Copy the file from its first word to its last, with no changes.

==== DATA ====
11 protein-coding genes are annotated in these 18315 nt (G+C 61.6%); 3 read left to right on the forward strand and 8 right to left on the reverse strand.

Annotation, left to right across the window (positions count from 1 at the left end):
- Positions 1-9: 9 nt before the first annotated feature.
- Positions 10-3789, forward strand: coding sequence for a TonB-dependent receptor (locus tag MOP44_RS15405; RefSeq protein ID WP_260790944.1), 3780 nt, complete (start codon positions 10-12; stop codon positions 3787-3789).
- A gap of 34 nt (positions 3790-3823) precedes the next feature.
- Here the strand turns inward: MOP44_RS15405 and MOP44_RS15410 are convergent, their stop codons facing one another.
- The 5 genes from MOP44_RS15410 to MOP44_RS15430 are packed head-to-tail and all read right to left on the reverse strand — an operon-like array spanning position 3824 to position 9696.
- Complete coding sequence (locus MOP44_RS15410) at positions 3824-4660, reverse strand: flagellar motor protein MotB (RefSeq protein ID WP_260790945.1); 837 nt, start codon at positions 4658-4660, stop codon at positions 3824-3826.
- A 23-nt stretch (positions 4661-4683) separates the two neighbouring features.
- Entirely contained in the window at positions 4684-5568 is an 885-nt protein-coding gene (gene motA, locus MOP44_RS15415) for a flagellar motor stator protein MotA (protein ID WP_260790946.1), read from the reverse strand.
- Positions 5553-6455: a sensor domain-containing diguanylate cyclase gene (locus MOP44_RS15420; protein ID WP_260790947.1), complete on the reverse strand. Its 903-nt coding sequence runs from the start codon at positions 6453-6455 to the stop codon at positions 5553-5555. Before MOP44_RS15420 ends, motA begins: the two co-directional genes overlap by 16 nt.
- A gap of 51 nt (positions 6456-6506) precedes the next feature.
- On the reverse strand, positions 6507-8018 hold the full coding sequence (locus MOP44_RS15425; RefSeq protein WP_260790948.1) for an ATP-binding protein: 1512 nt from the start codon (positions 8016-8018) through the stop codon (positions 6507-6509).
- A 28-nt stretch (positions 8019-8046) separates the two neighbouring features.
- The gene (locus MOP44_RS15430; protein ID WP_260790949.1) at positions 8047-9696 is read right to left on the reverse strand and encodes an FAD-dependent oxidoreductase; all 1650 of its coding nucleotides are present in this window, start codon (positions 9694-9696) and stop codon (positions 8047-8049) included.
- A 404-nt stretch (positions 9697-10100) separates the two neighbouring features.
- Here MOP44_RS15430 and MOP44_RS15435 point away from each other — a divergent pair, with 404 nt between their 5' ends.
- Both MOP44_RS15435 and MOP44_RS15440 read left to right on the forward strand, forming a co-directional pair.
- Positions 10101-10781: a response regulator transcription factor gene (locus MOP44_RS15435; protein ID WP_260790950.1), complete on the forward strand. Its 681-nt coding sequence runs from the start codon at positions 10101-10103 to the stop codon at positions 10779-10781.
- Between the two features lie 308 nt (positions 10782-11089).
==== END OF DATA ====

11 protein-coding genes are annotated in these 18315 nt (G+C 61.6%); 3 read left to right on the forward strand and 8 right to left on the reverse strand.

Annotation, left to right across the window (positions count from 1 at the left end):
- Positions 1-9: 9 nt before the first annotated feature.
- Positions 10-3789, forward strand: coding sequence for a TonB-dependent receptor (locus tag MOP44_RS15405; RefSeq protein ID WP_260790944.1), 3780 nt, complete (start codon positions 10-12; stop codon positions 3787-3789).
- A gap of 34 nt (positions 3790-3823) precedes the next feature.
- Here the strand turns inward: MOP44_RS15405 and MOP44_RS15410 are convergent, their stop codons facing one another.
- The 5 genes from MOP44_RS15410 to MOP44_RS15430 are packed head-to-tail and all read right to left on the reverse strand — an operon-like array spanning position 3824 to position 9696.
- Complete coding sequence (locus MOP44_RS15410) at positions 3824-4660, reverse strand: flagellar motor protein MotB (RefSeq protein ID WP_260790945.1); 837 nt, start codon at positions 4658-4660, stop codon at positions 3824-3826.
- A 23-nt stretch (positions 4661-4683) separates the two neighbouring features.
- Entirely contained in the window at positions 4684-5568 is an 885-nt protein-coding gene (gene motA, locus MOP44_RS15415) for a flagellar motor stator protein MotA (protein ID WP_260790946.1), read from the reverse strand.
- Positions 5553-6455: a sensor domain-containing diguanylate cyclase gene (locus MOP44_RS15420; protein ID WP_260790947.1), complete on the reverse strand. Its 903-nt coding sequence runs from the start codon at positions 6453-6455 to the stop codon at positions 5553-5555. Before MOP44_RS15420 ends, motA begins: the two co-directional genes overlap by 16 nt.
- A gap of 51 nt (positions 6456-6506) precedes the next feature.
- On the reverse strand, positions 6507-8018 hold the full coding sequence (locus MOP44_RS15425; RefSeq protein WP_260790948.1) for an ATP-binding protein: 1512 nt from the start codon (positions 8016-8018) through the stop codon (positions 6507-6509).
- A 28-nt stretch (positions 8019-8046) separates the two neighbouring features.
- The gene (locus MOP44_RS15430; protein ID WP_260790949.1) at positions 8047-9696 is read right to left on the reverse strand and encodes an FAD-dependent oxidoreductase; all 1650 of its coding nucleotides are present in this window, start codon (positions 9694-9696) and stop codon (positions 8047-8049) included.
- A 404-nt stretch (positions 9697-10100) separates the two neighbouring features.
- Here MOP44_RS15430 and MOP44_RS15435 point away from each other — a divergent pair, with 404 nt between their 5' ends.
- Both MOP44_RS15435 and MOP44_RS15440 read left to right on the forward strand, forming a co-directional pair.
- Positions 10101-10781: a response regulator transcription factor gene (locus MOP44_RS15435; protein ID WP_260790950.1), complete on the forward strand. Its 681-nt coding sequence runs from the start codon at positions 10101-10103 to the stop codon at positions 10779-10781.
- Between the two features lie 308 nt (positions 10782-11089).